Disperse the starter in the water with your fingers, then stir in the flour till there are no dry parts. Cover and let rise at a coolish temp overnight or for 8-10 hours. I had temps in the high 60’s to very low 70’s, Robertson recommends 65 degrees.

Mix and first rise (Saturday evening starting about 7 pm)

  • 100 grams leaven
  • 450 grams white bread flour (I used King Arthur)
  • 50 grams whole wheat flour
  • 350 grams warm water (80 degrees) + 25 grams more (added with the salt) I used Brita-filtered water from the fridge pitcher + a little warmer water straight from the tap to get it to the right temp.
  • 10 grams sea salt

This is a 75% hydration dough. In a large bowl (mine was ceramic), disperse 100 grams leaven in 350 grams of warm water with your fingers. Whisk the flours together and add to the water/leaven till there are no dry bits of flour. It will be quite thick – but not to worry you are adding more water in a bit.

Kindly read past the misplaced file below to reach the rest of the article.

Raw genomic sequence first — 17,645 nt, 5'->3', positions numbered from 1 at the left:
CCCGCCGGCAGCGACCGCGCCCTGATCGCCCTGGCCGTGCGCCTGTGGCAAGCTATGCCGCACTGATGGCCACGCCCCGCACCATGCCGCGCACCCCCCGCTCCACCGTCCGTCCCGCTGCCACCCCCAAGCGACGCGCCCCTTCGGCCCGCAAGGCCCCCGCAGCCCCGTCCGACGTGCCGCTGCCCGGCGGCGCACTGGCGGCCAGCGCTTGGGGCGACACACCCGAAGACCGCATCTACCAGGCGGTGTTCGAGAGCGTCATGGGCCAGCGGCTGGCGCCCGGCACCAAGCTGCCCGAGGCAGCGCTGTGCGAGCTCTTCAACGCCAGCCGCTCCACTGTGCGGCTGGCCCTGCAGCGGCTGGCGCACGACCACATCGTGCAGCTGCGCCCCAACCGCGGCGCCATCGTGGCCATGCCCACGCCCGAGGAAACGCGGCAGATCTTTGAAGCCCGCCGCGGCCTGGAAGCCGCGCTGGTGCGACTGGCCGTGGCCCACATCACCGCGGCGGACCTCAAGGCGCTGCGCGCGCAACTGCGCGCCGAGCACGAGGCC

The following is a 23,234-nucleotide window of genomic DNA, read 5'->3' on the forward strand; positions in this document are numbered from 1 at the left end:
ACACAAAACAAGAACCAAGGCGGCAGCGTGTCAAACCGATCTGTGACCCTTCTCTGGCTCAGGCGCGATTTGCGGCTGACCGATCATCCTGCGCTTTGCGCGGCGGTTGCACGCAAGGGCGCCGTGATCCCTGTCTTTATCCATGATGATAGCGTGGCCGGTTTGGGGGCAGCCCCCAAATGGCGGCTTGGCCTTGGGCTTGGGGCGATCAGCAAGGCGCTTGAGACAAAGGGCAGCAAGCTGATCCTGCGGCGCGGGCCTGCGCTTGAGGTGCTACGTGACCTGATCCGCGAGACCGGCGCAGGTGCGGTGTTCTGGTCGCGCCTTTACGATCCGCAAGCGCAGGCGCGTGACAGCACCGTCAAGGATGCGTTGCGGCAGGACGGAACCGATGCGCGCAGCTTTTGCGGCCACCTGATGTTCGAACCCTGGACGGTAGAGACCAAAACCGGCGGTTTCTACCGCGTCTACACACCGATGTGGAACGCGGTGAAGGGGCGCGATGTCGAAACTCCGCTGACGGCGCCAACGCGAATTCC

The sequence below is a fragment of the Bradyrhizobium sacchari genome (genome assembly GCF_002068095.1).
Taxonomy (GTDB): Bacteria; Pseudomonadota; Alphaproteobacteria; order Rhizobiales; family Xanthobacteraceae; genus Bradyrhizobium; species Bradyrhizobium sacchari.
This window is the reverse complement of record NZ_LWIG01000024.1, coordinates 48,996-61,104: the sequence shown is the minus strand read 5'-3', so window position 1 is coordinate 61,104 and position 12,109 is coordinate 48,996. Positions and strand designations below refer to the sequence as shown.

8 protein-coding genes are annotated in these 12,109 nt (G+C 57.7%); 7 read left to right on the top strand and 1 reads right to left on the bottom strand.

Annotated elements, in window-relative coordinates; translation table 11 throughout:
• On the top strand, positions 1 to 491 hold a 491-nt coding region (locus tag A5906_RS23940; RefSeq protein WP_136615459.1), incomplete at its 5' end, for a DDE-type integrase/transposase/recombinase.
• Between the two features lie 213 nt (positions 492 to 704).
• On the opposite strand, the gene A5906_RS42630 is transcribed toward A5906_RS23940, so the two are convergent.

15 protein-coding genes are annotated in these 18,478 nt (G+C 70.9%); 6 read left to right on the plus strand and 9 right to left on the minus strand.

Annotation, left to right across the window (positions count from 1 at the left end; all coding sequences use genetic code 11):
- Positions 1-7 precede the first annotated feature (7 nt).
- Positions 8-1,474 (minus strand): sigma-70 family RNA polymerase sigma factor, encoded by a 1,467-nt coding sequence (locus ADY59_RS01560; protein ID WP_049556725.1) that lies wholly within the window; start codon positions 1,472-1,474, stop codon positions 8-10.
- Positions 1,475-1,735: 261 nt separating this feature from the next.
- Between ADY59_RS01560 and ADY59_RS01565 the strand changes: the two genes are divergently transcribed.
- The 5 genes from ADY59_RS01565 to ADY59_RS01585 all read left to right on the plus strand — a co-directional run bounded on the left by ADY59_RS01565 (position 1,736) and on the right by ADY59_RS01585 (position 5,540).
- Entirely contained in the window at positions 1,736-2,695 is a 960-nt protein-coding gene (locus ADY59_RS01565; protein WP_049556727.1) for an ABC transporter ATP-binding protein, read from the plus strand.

Let dough rest 30 mins. (Robertson says 25 -40 mins). After the rest, lightly stir the salt into the remaining 25 grams of water (it does not need to dissolve) and add to the dough using your fingers. The dough will come apart, then come together again.

First (Bulk) rise

Let rise for 3 hours, covered with a tea towel moistened with warm water after each turn. Every 30 mins give the dough a turn, becoming gentler as the dough becomes more billowy and aerated to avoid pressing out the gases.

Here’s video I made of the amazing Sarah C Owens turning her dough at a sourdough class I took with her on Far Rockaway last month.

When the dough is risen and ready, it’s time to pre-shape, bench rest and final shape it.